: 990x990 px
: July 7, 2018
An old oxygen sensor (say, 90,000 miles or more) may still work well enough that it doesn’t trigger the check engine light but could still hurt fuel economy. Engine performance can also be reduced by more serious internal problems, such as valves that don’t seat properly or worn piston rings, or by restrictions in the exhaust system. Because the same symptoms can suggest different problems, and there are often several possible causes and cures, it’s better to consult a professional mechanic than to try to be one if you have neither the experience nor the right equipment to diagnose drivability problems. In short, rather than ask for a tune-up, tell a mechanic what you’re experiencing and ask him or her to find the cause.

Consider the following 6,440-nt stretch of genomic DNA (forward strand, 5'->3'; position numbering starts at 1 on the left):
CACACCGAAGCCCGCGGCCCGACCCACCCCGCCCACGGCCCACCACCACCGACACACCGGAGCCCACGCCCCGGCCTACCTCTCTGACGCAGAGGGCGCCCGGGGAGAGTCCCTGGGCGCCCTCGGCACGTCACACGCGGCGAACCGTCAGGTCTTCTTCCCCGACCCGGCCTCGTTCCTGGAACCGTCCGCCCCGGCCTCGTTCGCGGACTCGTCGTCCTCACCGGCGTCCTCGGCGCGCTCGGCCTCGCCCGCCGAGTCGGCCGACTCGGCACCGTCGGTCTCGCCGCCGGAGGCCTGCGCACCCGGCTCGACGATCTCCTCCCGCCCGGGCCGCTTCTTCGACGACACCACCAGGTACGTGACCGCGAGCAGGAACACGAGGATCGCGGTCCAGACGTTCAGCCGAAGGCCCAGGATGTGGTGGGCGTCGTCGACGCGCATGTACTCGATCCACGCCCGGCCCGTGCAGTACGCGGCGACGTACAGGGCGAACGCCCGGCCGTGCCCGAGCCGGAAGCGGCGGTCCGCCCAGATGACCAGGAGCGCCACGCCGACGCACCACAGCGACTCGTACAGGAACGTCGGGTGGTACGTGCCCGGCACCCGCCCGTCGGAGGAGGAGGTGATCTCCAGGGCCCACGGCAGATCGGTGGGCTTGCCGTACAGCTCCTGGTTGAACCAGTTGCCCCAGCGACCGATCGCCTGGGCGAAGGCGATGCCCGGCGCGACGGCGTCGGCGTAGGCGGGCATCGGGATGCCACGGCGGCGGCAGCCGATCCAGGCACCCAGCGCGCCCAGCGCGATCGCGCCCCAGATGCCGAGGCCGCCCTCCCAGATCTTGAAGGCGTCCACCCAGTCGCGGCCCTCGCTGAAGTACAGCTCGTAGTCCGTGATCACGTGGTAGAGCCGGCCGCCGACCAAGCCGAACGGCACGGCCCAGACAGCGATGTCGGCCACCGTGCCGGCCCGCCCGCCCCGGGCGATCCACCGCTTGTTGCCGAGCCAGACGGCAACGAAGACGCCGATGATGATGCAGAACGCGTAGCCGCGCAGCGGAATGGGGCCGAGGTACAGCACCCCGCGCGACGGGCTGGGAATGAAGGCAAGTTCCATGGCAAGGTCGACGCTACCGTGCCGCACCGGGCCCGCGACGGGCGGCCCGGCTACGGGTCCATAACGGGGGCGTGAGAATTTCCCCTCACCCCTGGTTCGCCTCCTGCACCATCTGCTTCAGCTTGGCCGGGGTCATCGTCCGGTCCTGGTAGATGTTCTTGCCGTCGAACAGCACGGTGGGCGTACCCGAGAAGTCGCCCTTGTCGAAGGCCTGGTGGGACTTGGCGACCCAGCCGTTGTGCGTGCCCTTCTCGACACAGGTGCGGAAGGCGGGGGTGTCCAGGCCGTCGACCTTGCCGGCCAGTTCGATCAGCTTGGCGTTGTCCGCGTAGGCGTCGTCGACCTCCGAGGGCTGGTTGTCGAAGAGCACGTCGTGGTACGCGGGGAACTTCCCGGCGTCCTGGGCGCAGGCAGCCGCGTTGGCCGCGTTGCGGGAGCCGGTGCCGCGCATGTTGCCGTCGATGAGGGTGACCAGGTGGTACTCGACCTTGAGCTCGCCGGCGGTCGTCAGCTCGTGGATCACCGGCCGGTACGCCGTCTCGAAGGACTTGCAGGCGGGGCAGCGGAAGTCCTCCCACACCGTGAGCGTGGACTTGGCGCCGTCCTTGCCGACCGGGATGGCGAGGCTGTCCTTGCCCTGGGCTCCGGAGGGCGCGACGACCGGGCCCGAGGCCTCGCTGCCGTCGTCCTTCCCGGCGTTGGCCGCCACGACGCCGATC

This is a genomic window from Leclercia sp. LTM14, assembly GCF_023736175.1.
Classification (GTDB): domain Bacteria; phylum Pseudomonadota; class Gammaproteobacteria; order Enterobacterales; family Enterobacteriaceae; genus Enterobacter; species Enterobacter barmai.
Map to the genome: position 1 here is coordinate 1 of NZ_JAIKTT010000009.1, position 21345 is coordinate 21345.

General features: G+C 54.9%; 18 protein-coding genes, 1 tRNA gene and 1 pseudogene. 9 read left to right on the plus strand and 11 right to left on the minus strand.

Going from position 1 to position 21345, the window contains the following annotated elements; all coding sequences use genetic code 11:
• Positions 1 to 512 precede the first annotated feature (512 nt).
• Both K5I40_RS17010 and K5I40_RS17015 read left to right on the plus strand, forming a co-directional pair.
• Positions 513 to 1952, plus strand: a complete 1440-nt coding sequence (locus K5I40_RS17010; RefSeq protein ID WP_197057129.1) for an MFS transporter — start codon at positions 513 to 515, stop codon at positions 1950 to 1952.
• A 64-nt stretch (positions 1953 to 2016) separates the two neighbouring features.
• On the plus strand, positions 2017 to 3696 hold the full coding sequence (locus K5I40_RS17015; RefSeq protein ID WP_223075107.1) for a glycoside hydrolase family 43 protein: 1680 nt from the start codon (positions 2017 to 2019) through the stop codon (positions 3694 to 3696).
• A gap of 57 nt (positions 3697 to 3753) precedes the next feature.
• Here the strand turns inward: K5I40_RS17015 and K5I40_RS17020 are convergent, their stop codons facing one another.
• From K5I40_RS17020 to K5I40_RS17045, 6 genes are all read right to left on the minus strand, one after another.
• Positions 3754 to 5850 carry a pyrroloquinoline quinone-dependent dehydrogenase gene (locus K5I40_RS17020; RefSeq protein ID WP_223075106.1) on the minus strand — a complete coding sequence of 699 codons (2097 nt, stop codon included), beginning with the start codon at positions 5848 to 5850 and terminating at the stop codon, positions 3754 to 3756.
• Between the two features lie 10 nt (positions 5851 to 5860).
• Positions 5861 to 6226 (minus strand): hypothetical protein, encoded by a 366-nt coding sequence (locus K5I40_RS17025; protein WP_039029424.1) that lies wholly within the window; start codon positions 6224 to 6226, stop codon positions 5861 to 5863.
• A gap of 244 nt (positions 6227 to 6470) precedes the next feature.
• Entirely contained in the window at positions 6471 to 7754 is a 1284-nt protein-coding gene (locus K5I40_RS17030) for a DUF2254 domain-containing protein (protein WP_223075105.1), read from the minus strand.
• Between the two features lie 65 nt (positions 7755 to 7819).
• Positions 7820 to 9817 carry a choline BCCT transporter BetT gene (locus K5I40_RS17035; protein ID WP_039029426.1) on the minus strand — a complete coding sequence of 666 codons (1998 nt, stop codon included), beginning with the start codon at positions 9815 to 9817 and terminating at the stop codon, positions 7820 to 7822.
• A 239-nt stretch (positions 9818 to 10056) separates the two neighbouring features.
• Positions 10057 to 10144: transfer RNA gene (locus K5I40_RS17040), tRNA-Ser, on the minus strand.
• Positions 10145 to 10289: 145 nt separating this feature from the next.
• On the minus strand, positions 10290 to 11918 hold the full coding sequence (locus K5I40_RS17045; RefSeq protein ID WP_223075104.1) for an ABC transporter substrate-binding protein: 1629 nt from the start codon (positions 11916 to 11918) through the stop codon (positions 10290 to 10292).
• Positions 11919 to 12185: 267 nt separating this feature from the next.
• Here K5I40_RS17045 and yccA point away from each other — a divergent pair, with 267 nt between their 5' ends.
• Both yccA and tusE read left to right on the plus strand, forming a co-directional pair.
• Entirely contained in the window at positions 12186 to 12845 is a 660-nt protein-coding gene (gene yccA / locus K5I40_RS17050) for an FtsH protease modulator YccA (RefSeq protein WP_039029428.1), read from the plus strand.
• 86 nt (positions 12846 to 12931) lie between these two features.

Use your multi-meter to probe each connector. Set the multi-meter for DC volts and put the prongs of your multi-meter into the connector. It should read 12 volts. Check the wiring on any switch that has a low voltage reading. Tighten any loose connections, and clear away any corrosion. Test another switch. Take a switch from another door and plug it into the connectors on the malfunctioning door. If you are able to operate your window using this switch, then the original is bad and will need to be replaced. Buy a new switch. Contact your dealership or favorite parts store and get a new window switch. Install the new window switch. This can be done by plugging the connectors into the switch and popping the switch back into the door panel.